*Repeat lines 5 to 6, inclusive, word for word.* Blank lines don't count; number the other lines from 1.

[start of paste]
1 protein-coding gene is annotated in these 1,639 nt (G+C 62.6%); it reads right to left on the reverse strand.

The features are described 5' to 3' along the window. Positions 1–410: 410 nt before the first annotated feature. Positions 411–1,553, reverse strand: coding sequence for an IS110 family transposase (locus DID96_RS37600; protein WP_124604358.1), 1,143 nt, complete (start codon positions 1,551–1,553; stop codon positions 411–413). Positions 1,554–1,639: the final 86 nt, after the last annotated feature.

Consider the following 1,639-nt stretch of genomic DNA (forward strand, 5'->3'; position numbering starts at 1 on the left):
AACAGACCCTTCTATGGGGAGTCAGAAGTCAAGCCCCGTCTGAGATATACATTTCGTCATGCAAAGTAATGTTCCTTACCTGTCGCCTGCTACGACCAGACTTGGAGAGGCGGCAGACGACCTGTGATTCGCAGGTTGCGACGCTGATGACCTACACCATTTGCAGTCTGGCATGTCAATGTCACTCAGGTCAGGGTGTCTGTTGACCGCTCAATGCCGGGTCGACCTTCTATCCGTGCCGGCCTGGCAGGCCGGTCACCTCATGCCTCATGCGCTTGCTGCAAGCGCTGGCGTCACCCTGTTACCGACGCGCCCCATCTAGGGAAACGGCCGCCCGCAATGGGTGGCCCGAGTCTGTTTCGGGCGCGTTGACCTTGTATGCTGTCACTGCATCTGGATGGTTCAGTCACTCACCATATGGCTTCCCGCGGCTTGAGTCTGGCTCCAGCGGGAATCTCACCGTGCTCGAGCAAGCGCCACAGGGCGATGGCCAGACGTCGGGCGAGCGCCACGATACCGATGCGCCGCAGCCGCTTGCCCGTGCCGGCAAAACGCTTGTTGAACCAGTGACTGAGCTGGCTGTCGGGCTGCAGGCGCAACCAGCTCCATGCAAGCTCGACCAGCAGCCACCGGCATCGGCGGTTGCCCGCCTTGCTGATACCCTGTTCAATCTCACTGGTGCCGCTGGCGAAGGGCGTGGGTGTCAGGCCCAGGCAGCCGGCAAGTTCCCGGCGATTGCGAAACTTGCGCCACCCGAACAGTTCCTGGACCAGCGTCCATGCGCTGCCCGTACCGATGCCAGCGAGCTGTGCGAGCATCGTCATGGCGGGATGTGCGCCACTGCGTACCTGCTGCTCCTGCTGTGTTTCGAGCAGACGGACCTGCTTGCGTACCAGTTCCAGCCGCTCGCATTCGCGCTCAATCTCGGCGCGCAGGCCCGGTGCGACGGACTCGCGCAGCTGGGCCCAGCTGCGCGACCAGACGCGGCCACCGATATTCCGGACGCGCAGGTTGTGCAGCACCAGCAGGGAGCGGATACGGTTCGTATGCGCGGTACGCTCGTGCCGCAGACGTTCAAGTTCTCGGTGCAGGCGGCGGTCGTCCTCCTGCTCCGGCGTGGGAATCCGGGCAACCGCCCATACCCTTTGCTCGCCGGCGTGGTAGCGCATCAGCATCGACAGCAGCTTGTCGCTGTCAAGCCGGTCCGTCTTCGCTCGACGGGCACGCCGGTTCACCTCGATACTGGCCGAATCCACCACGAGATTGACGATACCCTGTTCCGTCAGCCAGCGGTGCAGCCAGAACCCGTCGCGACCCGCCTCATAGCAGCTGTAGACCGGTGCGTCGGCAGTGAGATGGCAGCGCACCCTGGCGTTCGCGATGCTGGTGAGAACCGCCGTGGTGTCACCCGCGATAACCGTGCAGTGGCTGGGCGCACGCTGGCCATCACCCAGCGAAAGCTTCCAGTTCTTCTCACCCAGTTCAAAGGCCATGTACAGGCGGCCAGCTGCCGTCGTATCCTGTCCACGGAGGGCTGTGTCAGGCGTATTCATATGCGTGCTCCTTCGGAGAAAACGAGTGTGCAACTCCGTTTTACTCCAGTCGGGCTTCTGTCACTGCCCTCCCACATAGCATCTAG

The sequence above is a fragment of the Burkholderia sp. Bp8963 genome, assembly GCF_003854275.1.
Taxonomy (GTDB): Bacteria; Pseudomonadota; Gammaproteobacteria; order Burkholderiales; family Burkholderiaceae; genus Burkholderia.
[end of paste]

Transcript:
The sequence above is a fragment of the Burkholderia sp. Bp8963 genome, assembly GCF_003854275.1.
Taxonomy (GTDB): Bacteria; Pseudomonadota; Gammaproteobacteria; order Burkholderiales; family Burkholderiaceae; genus Burkholderia.